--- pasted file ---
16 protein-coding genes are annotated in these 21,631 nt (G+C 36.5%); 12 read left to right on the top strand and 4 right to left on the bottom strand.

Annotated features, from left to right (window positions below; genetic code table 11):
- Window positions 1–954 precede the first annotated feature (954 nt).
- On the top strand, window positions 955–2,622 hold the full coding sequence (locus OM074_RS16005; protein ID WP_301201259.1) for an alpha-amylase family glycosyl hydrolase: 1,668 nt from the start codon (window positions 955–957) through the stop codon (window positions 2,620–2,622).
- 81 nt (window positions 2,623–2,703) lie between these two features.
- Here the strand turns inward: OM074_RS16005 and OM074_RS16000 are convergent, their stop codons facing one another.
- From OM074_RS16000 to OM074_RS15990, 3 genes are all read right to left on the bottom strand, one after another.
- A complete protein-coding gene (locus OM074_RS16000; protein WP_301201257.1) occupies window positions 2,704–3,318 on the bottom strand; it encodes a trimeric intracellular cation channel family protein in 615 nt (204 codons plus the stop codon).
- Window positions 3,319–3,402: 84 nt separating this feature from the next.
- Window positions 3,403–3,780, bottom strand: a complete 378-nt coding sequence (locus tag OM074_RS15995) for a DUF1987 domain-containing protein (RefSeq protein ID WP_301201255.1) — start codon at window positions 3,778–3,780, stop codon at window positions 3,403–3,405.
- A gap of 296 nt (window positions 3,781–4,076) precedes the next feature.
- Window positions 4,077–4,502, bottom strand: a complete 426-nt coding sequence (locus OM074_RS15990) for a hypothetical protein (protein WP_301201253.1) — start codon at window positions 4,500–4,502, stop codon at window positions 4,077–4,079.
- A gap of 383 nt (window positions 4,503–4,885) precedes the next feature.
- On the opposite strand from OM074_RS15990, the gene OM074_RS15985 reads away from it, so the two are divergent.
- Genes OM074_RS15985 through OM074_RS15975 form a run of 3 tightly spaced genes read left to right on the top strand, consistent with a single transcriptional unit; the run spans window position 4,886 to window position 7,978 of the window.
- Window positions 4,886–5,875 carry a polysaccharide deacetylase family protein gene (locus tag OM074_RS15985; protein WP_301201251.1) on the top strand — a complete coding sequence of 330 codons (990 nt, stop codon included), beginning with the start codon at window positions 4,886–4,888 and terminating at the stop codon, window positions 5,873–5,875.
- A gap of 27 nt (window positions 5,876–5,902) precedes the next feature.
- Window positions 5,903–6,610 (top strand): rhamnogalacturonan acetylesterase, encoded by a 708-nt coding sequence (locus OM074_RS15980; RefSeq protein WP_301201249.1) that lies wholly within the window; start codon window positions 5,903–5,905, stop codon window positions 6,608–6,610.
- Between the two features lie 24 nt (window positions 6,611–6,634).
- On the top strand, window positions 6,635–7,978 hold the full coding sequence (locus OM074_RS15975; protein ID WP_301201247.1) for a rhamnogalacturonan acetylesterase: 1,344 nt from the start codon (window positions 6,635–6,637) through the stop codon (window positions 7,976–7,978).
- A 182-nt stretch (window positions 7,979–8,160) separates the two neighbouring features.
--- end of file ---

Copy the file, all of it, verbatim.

16 protein-coding genes are annotated in these 21,631 nt (G+C 36.5%); 12 read left to right on the top strand and 4 right to left on the bottom strand.

Annotated features, from left to right (window positions below; genetic code table 11):
- Window positions 1–954 precede the first annotated feature (954 nt).
- On the top strand, window positions 955–2,622 hold the full coding sequence (locus OM074_RS16005; protein ID WP_301201259.1) for an alpha-amylase family glycosyl hydrolase: 1,668 nt from the start codon (window positions 955–957) through the stop codon (window positions 2,620–2,622).
- 81 nt (window positions 2,623–2,703) lie between these two features.
- Here the strand turns inward: OM074_RS16005 and OM074_RS16000 are convergent, their stop codons facing one another.
- From OM074_RS16000 to OM074_RS15990, 3 genes are all read right to left on the bottom strand, one after another.
- A complete protein-coding gene (locus OM074_RS16000; protein WP_301201257.1) occupies window positions 2,704–3,318 on the bottom strand; it encodes a trimeric intracellular cation channel family protein in 615 nt (204 codons plus the stop codon).
- Window positions 3,319–3,402: 84 nt separating this feature from the next.
- Window positions 3,403–3,780, bottom strand: a complete 378-nt coding sequence (locus tag OM074_RS15995) for a DUF1987 domain-containing protein (RefSeq protein ID WP_301201255.1) — start codon at window positions 3,778–3,780, stop codon at window positions 3,403–3,405.
- A gap of 296 nt (window positions 3,781–4,076) precedes the next feature.
- Window positions 4,077–4,502, bottom strand: a complete 426-nt coding sequence (locus OM074_RS15990) for a hypothetical protein (protein WP_301201253.1) — start codon at window positions 4,500–4,502, stop codon at window positions 4,077–4,079.
- A gap of 383 nt (window positions 4,503–4,885) precedes the next feature.
- On the opposite strand from OM074_RS15990, the gene OM074_RS15985 reads away from it, so the two are divergent.
- Genes OM074_RS15985 through OM074_RS15975 form a run of 3 tightly spaced genes read left to right on the top strand, consistent with a single transcriptional unit; the run spans window position 4,886 to window position 7,978 of the window.
- Window positions 4,886–5,875 carry a polysaccharide deacetylase family protein gene (locus tag OM074_RS15985; protein WP_301201251.1) on the top strand — a complete coding sequence of 330 codons (990 nt, stop codon included), beginning with the start codon at window positions 4,886–4,888 and terminating at the stop codon, window positions 5,873–5,875.
- A gap of 27 nt (window positions 5,876–5,902) precedes the next feature.
- Window positions 5,903–6,610 (top strand): rhamnogalacturonan acetylesterase, encoded by a 708-nt coding sequence (locus OM074_RS15980; RefSeq protein WP_301201249.1) that lies wholly within the window; start codon window positions 5,903–5,905, stop codon window positions 6,608–6,610.
- Between the two features lie 24 nt (window positions 6,611–6,634).
- On the top strand, window positions 6,635–7,978 hold the full coding sequence (locus OM074_RS15975; protein ID WP_301201247.1) for a rhamnogalacturonan acetylesterase: 1,344 nt from the start codon (window positions 6,635–6,637) through the stop codon (window positions 7,976–7,978).
- A 182-nt stretch (window positions 7,979–8,160) separates the two neighbouring features.